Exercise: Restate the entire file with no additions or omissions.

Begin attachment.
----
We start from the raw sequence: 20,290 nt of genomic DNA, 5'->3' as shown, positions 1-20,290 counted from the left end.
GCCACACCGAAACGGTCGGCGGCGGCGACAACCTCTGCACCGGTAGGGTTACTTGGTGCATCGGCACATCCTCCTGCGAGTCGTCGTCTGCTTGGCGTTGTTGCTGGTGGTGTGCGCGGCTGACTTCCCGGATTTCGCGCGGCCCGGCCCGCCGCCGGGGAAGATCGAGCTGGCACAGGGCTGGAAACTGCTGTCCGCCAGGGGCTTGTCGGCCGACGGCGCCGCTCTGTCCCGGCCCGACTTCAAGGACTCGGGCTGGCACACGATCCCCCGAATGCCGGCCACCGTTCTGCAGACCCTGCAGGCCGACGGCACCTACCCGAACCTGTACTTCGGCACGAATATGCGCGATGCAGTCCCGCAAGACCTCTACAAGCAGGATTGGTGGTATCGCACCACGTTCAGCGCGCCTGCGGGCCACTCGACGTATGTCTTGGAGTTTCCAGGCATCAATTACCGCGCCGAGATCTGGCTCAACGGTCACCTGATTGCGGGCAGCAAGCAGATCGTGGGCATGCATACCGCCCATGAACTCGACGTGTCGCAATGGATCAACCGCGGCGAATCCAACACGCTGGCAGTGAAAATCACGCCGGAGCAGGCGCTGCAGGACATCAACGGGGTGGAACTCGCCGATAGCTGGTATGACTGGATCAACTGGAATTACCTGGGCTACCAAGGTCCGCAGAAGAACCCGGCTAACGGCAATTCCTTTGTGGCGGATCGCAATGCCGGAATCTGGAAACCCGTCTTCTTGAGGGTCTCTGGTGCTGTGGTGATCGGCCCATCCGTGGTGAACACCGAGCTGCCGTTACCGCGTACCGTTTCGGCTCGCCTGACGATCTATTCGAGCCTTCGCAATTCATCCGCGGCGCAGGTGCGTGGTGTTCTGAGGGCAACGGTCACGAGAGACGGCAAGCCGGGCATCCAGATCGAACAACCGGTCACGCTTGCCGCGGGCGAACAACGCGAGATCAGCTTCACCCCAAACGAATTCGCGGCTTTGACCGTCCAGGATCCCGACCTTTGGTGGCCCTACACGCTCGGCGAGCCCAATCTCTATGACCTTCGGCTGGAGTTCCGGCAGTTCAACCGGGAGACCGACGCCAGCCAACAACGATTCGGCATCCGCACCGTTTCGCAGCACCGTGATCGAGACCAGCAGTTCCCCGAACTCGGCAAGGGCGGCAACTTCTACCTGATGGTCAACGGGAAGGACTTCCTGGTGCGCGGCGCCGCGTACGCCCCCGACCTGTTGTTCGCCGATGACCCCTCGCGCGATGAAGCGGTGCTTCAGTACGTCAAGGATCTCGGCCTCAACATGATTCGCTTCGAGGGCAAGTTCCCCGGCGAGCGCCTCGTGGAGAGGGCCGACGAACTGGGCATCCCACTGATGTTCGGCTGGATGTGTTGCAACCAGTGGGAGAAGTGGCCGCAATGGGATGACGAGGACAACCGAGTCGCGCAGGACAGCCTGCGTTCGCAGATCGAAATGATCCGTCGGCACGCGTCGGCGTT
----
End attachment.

We start from the raw sequence: 20,290 nt of genomic DNA, 5'->3' as shown, positions 1-20,290 counted from the left end.
GCCACACCGAAACGGTCGGCGGCGGCGACAACCTCTGCACCGGTAGGGTTACTTGGTGCATCGGCACATCCTCCTGCGAGTCGTCGTCTGCTTGGCGTTGTTGCTGGTGGTGTGCGCGGCTGACTTCCCGGATTTCGCGCGGCCCGGCCCGCCGCCGGGGAAGATCGAGCTGGCACAGGGCTGGAAACTGCTGTCCGCCAGGGGCTTGTCGGCCGACGGCGCCGCTCTGTCCCGGCCCGACTTCAAGGACTCGGGCTGGCACACGATCCCCCGAATGCCGGCCACCGTTCTGCAGACCCTGCAGGCCGACGGCACCTACCCGAACCTGTACTTCGGCACGAATATGCGCGATGCAGTCCCGCAAGACCTCTACAAGCAGGATTGGTGGTATCGCACCACGTTCAGCGCGCCTGCGGGCCACTCGACGTATGTCTTGGAGTTTCCAGGCATCAATTACCGCGCCGAGATCTGGCTCAACGGTCACCTGATTGCGGGCAGCAAGCAGATCGTGGGCATGCATACCGCCCATGAACTCGACGTGTCGCAATGGATCAACCGCGGCGAATCCAACACGCTGGCAGTGAAAATCACGCCGGAGCAGGCGCTGCAGGACATCAACGGGGTGGAACTCGCCGATAGCTGGTATGACTGGATCAACTGGAATTACCTGGGCTACCAAGGTCCGCAGAAGAACCCGGCTAACGGCAATTCCTTTGTGGCGGATCGCAATGCCGGAATCTGGAAACCCGTCTTCTTGAGGGTCTCTGGTGCTGTGGTGATCGGCCCATCCGTGGTGAACACCGAGCTGCCGTTACCGCGTACCGTTTCGGCTCGCCTGACGATCTATTCGAGCCTTCGCAATTCATCCGCGGCGCAGGTGCGTGGTGTTCTGAGGGCAACGGTCACGAGAGACGGCAAGCCGGGCATCCAGATCGAACAACCGGTCACGCTTGCCGCGGGCGAACAACGCGAGATCAGCTTCACCCCAAACGAATTCGCGGCTTTGACCGTCCAGGATCCCGACCTTTGGTGGCCCTACACGCTCGGCGAGCCCAATCTCTATGACCTTCGGCTGGAGTTCCGGCAGTTCAACCGGGAGACCGACGCCAGCCAACAACGATTCGGCATCCGCACCGTTTCGCAGCACCGTGATCGAGACCAGCAGTTCCCCGAACTCGGCAAGGGCGGCAACTTCTACCTGATGGTCAACGGGAAGGACTTCCTGGTGCGCGGCGCCGCGTACGCCCCCGACCTGTTGTTCGCCGATGACCCCTCGCGCGATGAAGCGGTGCTTCAGTACGTCAAGGATCTCGGCCTCAACATGATTCGCTTCGAGGGCAAGTTCCCCGGCGAGCGCCTCGTGGAGAGGGCCGACGAACTGGGCATCCCACTGATGTTCGGCTGGATGTGTTGCAACCAGTGGGAGAAGTGGCCGCAATGGGATGACGAGGACAACCGAGTCGCGCAGGACAGCCTGCGTTCGCAGATCGAAATGATCCGTCGGCACGCGTCGGCGTT